It involves the preparation of a test solution, which will interact differently with the stationary support, thus leading to separation of similar molecules. The molecules with tighter interactions with the stationary support will move slower than those with weaker interactions. In this way, different types of molecules in a solution can be separated.
The basic principle of chromatography is that different chemicals have different degrees of dissolving power in a liquid, and different powers of sticking to a solid surface. Thus, chromatography can identify chemical components in a mixture, and separate them by making them visible on a surface.
Such separations using chromatography techniques can be done by using various supports like glass plates (thin layer chromatography), insoluble molecules (liquid chromatography), volatile gases (gas chromatography), etc.
This technique involves the presence of a solvent that moves along blotting or filter paper. In this technique, the cellulose of the filter paper acts as an inert support. When a few drops of the mixture is applied to this filter paper and dipped into the container with water, the water begins to move upwards by capillary action.
The water then spreads out the final color of the mixture into their constituent colors. Thus, interactions between the sample or mixture, water or solvent, and the filter paper brings about separation of the components. Paper chromatography is used to separate most colored compounds and is widely used in artificial and natural pigment research.
Thin Layer Chromatography (TLC)
This technique involves the use of an inert piece of glass, plastic, or metal. It is a simple and inexpensive technique used to judge the purity of a synthesized compound. It is also used to detect the extent of progress of a particular chemical reaction.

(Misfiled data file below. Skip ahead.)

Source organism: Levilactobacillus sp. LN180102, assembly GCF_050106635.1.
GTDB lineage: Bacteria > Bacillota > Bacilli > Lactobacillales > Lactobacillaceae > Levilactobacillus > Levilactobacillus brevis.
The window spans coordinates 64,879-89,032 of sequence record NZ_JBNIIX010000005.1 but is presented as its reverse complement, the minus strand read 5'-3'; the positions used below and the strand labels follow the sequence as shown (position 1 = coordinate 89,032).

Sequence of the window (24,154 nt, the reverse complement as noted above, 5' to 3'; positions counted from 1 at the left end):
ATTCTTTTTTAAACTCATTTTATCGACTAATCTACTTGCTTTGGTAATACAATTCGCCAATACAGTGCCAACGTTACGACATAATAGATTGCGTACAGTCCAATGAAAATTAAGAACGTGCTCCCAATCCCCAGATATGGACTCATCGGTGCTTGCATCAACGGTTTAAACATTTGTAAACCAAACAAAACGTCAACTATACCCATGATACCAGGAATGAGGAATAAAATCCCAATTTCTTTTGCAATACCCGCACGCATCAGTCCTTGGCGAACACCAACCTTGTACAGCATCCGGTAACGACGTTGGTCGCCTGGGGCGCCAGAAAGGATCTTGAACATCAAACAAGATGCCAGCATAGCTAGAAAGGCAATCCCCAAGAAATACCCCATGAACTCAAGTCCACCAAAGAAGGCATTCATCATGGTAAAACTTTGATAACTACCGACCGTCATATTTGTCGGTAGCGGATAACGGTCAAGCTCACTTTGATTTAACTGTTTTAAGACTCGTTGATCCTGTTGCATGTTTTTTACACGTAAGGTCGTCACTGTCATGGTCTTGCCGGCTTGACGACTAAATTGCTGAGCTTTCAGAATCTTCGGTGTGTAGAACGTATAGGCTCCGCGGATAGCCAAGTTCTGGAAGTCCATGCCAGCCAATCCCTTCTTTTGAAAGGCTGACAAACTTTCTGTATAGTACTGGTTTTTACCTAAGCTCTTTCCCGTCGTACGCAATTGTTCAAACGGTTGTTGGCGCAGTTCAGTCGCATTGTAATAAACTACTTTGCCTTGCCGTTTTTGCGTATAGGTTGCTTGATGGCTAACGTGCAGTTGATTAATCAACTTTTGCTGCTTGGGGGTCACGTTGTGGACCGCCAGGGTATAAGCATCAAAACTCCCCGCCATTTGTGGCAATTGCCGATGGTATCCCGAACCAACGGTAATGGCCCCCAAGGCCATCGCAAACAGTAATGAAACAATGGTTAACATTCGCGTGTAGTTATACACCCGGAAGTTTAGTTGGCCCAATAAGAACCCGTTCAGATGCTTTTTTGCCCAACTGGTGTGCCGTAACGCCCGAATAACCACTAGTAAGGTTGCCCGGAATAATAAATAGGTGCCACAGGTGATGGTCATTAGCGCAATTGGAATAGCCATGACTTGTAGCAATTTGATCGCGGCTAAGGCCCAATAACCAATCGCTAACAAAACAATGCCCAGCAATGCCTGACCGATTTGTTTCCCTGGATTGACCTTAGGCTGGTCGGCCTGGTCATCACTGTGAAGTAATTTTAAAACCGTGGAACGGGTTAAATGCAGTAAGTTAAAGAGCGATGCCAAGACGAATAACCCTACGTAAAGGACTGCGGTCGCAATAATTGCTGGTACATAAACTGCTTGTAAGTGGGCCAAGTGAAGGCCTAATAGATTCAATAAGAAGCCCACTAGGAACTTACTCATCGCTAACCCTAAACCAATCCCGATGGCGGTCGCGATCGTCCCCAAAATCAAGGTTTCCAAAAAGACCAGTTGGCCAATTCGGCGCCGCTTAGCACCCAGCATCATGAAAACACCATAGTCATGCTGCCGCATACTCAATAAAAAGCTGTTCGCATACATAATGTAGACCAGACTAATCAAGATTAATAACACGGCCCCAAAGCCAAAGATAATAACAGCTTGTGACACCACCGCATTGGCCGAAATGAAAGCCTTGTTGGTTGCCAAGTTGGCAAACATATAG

A drop of solution to be analyzed is added to the TLC glass plate, which has already been coated with a thin layer of silica gel. This silica-coated glass plate acts as the stationary phase. The sheet is then placed in a glass chamber containing a solvent, which forms the mobile phase.
By capillary action, the solvent moves upwards and carries the molecules of the solution to be detected at different rates. The components of the solution will appear in the form of a series of spots at various locations. Calculations are made based on the ratio of the distance that the substance travels to the distance that the solvent travels up the plate.
This technique consists of a powdered adsorbent as the stationary phase, placed in a vertical glass column. The mixture to be analyzed is placed on top of this vertical glass column. The solvent forming the mobile phase is poured from the top of the column and flows down the column.
In most cases, either silica (SiO2) or alumina (Al2O3) is added to the solvent which act as the stationary phase. As the solvent flows, the solvent elutes the sample through the column, and the components of the mixture begin to flow at their respective rates down the column.
However, this technique needs large volumes of solvent and any careless additions can cause disturbance to the stationary phase, leading to poor separations.
This technique involves the packing of a stationary phase in a long, narrow glass column. The stationary phase is a high-boiling liquid into which the mixture to be analyzed is loaded with the help of a syringe.
An inert gas is used as the mobile phase, which flows through the column with the stationary phase. Once the gas is passed, the components of the mixture will begin to distribute between the stationary high-boiling liquid and the inert gas, and begin to reveal themselves in the form of different peaks on a recorder.
Besides these techniques, the other techniques used to separate compounds are as follows:
- High pressure liquid chromatography
- Ion exchange chromatography
- Gel permeation chromatography
- Hydrophobic interaction chromatography (HIC)
- Affinity chromatography
Chromatography techniques are one of the most widely used chemical techniques for separation of contaminants from chemical plants. For example, chemical plants use these techniques for removal of pesticides from ground water.
Moreover, pharmaceutical companies also use these techniques to prepare large quantities of pure compounds required to prepare medicines. Manufacturers also use these techniques to check the presence of any contaminants in their manufactured compounds.